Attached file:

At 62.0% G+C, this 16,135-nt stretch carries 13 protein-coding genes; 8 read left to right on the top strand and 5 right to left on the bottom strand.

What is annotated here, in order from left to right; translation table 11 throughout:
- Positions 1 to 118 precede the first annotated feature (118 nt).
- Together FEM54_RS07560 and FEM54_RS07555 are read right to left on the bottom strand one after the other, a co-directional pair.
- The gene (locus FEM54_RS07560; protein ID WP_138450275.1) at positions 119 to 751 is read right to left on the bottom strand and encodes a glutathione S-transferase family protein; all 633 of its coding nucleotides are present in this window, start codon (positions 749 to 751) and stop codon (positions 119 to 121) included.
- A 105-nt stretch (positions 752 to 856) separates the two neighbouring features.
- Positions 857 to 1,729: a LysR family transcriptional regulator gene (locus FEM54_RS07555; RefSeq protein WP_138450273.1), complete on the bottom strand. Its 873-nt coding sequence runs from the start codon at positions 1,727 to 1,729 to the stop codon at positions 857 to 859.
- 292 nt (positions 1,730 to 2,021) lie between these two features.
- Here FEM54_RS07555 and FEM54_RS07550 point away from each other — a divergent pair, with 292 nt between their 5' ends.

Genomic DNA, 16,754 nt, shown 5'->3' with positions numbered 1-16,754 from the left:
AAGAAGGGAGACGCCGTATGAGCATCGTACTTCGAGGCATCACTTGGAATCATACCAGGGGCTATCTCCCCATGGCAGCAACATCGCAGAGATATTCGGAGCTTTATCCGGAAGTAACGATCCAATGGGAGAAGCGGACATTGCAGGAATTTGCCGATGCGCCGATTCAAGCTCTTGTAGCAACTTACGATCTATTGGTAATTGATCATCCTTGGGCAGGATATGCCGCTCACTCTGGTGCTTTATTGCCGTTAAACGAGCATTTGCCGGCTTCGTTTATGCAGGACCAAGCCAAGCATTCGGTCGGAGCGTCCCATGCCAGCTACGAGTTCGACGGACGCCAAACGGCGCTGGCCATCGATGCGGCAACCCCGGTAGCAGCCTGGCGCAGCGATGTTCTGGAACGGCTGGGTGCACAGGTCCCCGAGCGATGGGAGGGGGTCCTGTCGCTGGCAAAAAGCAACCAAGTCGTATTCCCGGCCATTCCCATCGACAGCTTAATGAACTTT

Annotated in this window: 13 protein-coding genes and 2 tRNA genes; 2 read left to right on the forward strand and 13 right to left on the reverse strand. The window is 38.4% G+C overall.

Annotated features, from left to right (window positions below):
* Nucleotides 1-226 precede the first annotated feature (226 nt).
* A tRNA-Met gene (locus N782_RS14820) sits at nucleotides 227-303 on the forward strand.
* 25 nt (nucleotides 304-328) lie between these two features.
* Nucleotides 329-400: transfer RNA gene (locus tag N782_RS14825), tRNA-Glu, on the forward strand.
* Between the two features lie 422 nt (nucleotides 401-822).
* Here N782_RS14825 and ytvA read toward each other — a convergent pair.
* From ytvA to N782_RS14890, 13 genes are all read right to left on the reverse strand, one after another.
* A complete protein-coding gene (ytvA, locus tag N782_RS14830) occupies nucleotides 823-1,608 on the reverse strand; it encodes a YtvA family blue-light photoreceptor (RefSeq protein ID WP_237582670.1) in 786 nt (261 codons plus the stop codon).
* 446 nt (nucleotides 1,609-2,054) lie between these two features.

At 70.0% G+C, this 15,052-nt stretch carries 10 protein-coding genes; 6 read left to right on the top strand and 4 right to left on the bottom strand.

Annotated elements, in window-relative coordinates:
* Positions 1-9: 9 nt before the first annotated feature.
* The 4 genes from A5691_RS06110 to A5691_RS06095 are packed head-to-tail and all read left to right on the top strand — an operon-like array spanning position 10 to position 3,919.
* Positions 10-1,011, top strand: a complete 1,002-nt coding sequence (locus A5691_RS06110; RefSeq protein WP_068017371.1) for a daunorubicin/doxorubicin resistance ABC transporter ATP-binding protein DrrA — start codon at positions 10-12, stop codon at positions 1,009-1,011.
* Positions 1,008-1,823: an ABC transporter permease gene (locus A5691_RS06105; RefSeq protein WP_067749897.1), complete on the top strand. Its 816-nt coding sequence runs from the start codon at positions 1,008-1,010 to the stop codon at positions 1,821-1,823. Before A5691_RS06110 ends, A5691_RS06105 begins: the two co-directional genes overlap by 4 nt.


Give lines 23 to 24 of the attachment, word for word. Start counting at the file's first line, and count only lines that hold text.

At 70.0% G+C, this 15,052-nt stretch carries 10 protein-coding genes; 6 read left to right on the top strand and 4 right to left on the bottom strand.

Annotated elements, in window-relative coordinates: